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Human Cuisine [Paperback]

Ken Albala , Gary Allen
4.0 out of 5 stars  See all reviews (1 customer review)

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Book Description

May 31, 2008
There's something about the idea of munching on a nice leg o' man that makes everyone want to be a comedian. We use jokes to hide anxiety about touchy subjects, of course, but it's more than nervous laughter. People like to discuss eating people--once someone else brings up the subject. William Bueller Seabrook, a man who acquired more firsthand knowledge about the fundamental facts of cannibalism than most of the civilized people who talk about it, wrote about cannibals in 1931, 'Even aside from their delightful humorous aspect they are a highly interesting and wholly legitimate subject, whether for the adventurer or the learned anthropologist.'" There's no doubt about it--cannibalism is fascinating. The stories, essays, poetry and drama in this anthology reveal that cannibalism can also be disgusting, sometimes frightening, sometimes hysterically funny, sometimes touching--but always interesting (at least once you get past the gag reflex). Includes (untested) recipes.

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Product Details

  • Paperback: 248 pages
  • Publisher: BookSurge Publishing (May 31, 2008)
  • Language: English
  • ISBN-10: 1419693913
  • ISBN-13: 978-1419693915
  • Product Dimensions: 6 x 0.6 x 9 inches
  • Shipping Weight: 12 ounces (View shipping rates and policies)
  • Average Customer Review: 4.0 out of 5 stars  See all reviews (1 customer review)
  • Amazon Best Sellers Rank: #3,275,200 in Books (See Top 100 in Books)

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3 of 5 people found the following review helpful
4.0 out of 5 stars I Laughed. It's Okay! August 13, 2008
Format:Paperback
Human Cuisine, a reader
Edited by Ken Albala and Gary Allen

A review by Marty Martindale

The Greeks termed it "anthropophagy;" most of the rest of the world refers to it as "cannibalism." Yet, almost all of society practices denial when it comes to dining on people. Animals? No problem. People? A large problem!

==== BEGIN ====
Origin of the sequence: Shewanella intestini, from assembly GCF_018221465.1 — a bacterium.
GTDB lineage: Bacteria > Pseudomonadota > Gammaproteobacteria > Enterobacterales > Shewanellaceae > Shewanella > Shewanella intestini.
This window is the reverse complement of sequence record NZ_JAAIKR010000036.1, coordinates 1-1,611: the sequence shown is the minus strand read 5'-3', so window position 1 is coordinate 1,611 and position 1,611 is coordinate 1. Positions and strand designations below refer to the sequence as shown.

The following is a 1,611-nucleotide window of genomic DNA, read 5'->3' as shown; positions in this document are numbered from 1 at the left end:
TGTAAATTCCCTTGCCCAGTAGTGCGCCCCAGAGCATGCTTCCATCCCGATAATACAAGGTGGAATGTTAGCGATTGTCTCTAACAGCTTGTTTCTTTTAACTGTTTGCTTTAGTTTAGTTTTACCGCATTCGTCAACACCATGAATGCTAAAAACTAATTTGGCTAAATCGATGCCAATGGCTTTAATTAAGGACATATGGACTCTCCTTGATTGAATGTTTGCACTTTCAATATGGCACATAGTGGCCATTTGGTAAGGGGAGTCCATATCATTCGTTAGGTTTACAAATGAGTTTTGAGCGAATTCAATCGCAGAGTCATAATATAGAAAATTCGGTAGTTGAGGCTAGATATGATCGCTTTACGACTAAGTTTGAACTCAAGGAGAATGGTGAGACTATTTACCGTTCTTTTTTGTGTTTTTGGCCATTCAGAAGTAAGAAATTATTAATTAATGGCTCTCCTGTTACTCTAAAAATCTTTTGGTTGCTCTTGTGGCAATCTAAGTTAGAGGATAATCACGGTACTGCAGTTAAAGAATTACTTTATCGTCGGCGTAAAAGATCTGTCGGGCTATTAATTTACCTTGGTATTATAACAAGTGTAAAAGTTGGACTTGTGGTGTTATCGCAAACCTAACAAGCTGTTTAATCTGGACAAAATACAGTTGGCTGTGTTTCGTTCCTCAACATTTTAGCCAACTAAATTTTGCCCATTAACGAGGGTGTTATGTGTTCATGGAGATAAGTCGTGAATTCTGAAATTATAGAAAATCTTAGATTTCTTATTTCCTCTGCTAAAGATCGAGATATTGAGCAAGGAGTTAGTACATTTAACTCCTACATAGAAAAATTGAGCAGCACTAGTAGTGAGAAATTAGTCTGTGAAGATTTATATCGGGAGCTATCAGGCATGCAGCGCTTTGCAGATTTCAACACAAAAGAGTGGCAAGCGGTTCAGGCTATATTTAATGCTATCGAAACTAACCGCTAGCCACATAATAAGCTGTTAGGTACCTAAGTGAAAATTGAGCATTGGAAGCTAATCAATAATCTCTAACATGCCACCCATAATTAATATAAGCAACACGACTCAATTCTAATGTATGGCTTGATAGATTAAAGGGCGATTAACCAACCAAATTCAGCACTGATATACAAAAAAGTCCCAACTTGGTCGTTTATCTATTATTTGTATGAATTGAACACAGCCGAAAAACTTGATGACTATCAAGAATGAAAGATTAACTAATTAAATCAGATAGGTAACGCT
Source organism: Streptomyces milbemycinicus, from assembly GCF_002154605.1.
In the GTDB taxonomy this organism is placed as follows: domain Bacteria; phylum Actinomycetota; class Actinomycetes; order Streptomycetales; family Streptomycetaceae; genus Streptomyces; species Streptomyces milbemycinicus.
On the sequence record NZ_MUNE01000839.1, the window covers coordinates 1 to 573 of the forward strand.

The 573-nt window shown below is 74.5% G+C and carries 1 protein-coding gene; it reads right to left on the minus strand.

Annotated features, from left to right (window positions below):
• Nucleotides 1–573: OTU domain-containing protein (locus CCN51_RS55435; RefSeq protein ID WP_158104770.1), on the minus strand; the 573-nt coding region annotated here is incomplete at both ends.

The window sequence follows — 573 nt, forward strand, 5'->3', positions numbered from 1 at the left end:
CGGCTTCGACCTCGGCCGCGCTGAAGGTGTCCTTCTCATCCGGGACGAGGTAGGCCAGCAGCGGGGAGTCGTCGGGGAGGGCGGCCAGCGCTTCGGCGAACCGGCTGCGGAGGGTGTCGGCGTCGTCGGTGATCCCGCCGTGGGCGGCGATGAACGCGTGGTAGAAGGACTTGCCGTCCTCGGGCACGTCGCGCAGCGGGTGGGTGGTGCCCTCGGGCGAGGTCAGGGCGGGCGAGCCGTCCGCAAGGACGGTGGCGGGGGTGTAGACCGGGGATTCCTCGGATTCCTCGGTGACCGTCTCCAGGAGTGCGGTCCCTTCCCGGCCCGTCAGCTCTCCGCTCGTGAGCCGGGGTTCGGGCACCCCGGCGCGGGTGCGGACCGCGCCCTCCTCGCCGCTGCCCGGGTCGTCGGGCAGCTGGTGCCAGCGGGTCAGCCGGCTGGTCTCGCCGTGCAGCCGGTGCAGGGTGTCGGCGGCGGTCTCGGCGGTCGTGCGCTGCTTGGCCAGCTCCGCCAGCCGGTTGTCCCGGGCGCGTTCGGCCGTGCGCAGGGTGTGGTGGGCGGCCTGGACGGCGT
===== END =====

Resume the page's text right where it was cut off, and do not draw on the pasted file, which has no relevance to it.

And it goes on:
Co-editors, Ken Albala, a professor of European history at the University of the Pacific and Gary Allen food writer and author, co-opted earlier on their compilation, The Business of Food: Encyclopedia of Food and Drink Industries in 2007. They term the book's Table of Contents, "Menu." Short biographies of each writer are found in a section titled, The Kitchen Staff.

Ken Albala, Gary Allen and Surge Publishing have graciously come up with a cannibalism platform for 21 writers, some scholars, others professionals, writers, practitioners and interested persons who have taken varying looks at the seemingly forbidden topic. In the collection, the reader will find storytelling, essays, poetry and drama at times taunting the reader, fascinating others. The topics conjure up clever, extenuating circumstances from weird amuse bouches to the tongue-in-cheek simplicity for some grizzly delicacies.

Ken Albala breaks the ice early with a quotation from the well-admired James Beard, who once said, "I believe that if I had to practice cannibalism, I might manage if there were enough tarragon around."

Frequently, between the works of the different writers, both editors lighten things up with cannibalistic recipes, not too extreme and not tested. After the fascinating story, The Watchman's Secret," they intervene with recipes for Andes Mints, a layered affair of thinly-sliced soccer player and double mint chewing gum.
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